The déjà vu series continued for the Grizzlies last night, as they lost to the Oklahoma City Thunder 111-102.
If Game 1 in this second-round series was reminiscent of Game 1 in the first-round series against the San Antonio Spurs — only better — then Game 2 in OKC was reminiscent of Game 2 in San Antonio — only worse.
In both series, the Grizzlies have stolen homecourt advantage on the strength of dominating play from frontcourt tandem Zach Randolph and Marc Gasol — who combined for 49 points on 19-25 shooting in Game 1 against the Spurs and 54 points on 21-33 shooting in Game 1 against the Thunder.
And now, in both cases, opponents have come back strong in desperation Game 2s with better focus and effort in stopping the Grizzlies' interior duo, which fell off sharply with only 23 points on 7-23 shooting against the Spurs and 28 points on 5-22 shooting last night in Oklahoma City.
Adjustments and counter-adjustments made, those first two games in San Antonio ended up being the most and least productive games of the series for Randolph/Gasol. I'm betting that pattern holds in this series as well.
With the Thunder's harassing, help defense operating at a much greater pinch of intensity, Randolph and Gasol were much less effective in the paint — going from 9-15 on interior shots in Game 1 to 4-14 last night. But the biggest difference was on the perimeter. In Game 1, the Grizzlies big punished the Thunder with superb mid-range shooting, hitting on 11-17 on baseline (Randolph) and free-throw-line (Gasol) jumpers. I wrote in my Game 1 reaction piece that this probably wasn't sustainable — and it wasn't. But the duo's 1-8 mid-range shooting in Game 2 will likely be an even greater outlier as the series progresses.
But diminished frontcourt production wasn't the sole cause for the loss. Randolph and Gasol's lax scoring opened the door for OKC, but two other factors pushed them through:
The Grizzlies are not going to stop Kevin Durant and Russell Westbrook from scoring. The goal is to limit touches (for Durant) and efficiency (for Westbrook in particular). And in both games, the Grizzlies have "held" this duo to manageable level of production: 62 points on 20-44 shooting with 10 turnovers in Game 1, 50 points on 17-38 shooting with 6 turnovers in Game 2.
Westbrook and Durant can get their 50-60, but with a lack of interior scorers, the Thunder needs to get secondary scoring from their bench shooters. That didn't happen in Game 1, with James Harden, Eric Maynor, and Daquan Cook combining for a mere 11 points on 3-11 shooting. In Game 2, this trio scored 41 points on 13-19. As with the Gasol/Randolph duo, you have to suspect that Thunder bench scoring in both of these games will look like outliers as the series goes on.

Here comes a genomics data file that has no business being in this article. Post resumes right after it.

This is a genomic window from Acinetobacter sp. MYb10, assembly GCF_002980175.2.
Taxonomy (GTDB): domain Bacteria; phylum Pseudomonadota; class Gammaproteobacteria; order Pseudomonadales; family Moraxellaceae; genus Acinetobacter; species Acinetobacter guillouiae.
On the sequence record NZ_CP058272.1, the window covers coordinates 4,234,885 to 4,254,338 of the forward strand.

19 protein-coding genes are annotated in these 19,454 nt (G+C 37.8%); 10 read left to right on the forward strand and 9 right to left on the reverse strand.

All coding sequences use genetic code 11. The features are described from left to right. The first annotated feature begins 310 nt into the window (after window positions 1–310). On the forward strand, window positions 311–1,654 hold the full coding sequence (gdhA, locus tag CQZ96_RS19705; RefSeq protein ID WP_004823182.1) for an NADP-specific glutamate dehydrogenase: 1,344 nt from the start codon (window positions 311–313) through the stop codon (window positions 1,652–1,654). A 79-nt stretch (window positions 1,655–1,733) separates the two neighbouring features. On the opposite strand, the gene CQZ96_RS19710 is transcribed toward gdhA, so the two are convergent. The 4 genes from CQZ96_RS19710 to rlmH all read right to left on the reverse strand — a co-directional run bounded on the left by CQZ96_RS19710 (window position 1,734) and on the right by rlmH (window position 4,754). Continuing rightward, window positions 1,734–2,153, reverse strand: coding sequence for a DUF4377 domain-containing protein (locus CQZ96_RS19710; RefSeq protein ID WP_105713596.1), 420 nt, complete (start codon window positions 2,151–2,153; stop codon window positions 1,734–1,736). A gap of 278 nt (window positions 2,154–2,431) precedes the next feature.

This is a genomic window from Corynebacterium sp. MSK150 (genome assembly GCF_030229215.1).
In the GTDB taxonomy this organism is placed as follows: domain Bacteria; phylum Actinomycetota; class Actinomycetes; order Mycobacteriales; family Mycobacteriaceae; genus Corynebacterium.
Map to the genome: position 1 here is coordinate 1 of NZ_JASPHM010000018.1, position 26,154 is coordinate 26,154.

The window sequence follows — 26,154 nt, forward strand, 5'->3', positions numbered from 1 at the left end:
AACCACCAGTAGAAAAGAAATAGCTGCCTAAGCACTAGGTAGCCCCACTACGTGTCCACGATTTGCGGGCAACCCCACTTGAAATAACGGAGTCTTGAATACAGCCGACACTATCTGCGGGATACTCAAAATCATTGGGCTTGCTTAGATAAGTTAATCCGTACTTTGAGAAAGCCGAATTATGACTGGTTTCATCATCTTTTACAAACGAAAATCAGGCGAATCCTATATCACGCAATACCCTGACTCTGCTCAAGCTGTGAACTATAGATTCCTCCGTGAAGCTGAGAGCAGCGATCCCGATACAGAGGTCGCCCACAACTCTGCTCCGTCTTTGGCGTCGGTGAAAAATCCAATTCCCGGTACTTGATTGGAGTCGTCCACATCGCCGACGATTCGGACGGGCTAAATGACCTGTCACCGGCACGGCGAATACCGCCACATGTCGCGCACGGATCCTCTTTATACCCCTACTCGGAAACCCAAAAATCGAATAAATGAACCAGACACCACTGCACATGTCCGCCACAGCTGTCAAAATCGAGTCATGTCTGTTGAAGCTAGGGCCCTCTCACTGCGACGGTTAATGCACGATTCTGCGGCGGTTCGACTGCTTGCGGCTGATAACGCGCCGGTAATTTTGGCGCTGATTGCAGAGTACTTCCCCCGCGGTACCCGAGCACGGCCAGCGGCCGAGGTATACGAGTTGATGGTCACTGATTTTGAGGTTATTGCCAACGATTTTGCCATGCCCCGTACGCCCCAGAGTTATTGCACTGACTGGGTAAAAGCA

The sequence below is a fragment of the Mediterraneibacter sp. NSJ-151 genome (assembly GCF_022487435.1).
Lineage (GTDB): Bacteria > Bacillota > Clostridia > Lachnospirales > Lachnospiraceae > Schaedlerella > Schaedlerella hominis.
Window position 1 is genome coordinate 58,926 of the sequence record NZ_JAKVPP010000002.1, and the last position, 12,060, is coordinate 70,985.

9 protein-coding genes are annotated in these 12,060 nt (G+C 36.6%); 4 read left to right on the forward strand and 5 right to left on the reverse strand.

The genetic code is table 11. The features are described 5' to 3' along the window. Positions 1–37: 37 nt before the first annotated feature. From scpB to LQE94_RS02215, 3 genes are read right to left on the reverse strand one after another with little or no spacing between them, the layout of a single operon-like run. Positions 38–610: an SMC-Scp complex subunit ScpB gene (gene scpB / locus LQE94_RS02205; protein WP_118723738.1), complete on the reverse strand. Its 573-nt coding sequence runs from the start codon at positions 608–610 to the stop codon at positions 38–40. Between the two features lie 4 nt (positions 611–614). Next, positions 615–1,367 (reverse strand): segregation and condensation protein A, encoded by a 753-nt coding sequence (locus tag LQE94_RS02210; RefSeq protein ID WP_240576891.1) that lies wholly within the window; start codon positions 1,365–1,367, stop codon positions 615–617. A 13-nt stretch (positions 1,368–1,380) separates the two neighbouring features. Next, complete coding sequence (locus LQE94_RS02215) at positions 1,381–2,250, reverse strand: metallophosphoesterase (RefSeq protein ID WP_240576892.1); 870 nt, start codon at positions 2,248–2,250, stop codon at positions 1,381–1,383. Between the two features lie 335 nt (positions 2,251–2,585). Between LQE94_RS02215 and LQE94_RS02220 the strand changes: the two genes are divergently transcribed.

This was perhaps the difference maker — the thing that kept the Grizzlies from having a real chance at winning despite so much else going wrong. The Grizzlies need to mitigate the Thunder's better shooting by getting extra possessions on the offensive boards and via turnover differential.
The Grizzlies were +6 on the offensive boards last night, but after significantly winning the turnover battle in Game 1 (16-7), it was even in Game 2 (16-16). And two turnovers in particular stymied the team's chances at comebacks in the fourth quarter:
Early in the fourth quarter, down 13, the Grizzlies showed a bit of life: O.J. Mayo hit a three to cut the deficit to 10 then Zach Randolph blocked a lay-up attempt by Nick Collison. Coming back down the floor, Shane Battier hit a wing three-pointer that appeared to cut the deficit down to 7, but the shot was negated by an offensive foul on Darrell Arthur. The Thunder responded with an Eric Maynor three to push their lead back to 13.
A few minutes later, the Thunder had built their lead up to 21 and the game looked over. But an 11-2 Grizzlies run brought it down to 12 with just over four minutes to play and kept some hope alive. The Grizzlies kept pecking away until, with 1:16 to play, down 8 (96-104), Randolph blocked a Durant shot, corralled the ball, and had Tony Allen out ahead of the defense in transition. An Allen lay-up would have made it a six-point game with at least three possessions left, but Randolph over-threw the ball and it sailed out of bounds. Game over.
The Grizzlies have a long break now — three days — to make counter-adjustments, get rest, and get re-focused for a pair of sure-to-be raucous home games Saturday and Monday. Barring unforeseen developments, I'm going to be setting the series aside for the next couple of days to get other work done. But I'm planning on being at practice on Friday and will begin a big, long weekend of series coverage both on this space and for next week's print edition of the Flyer.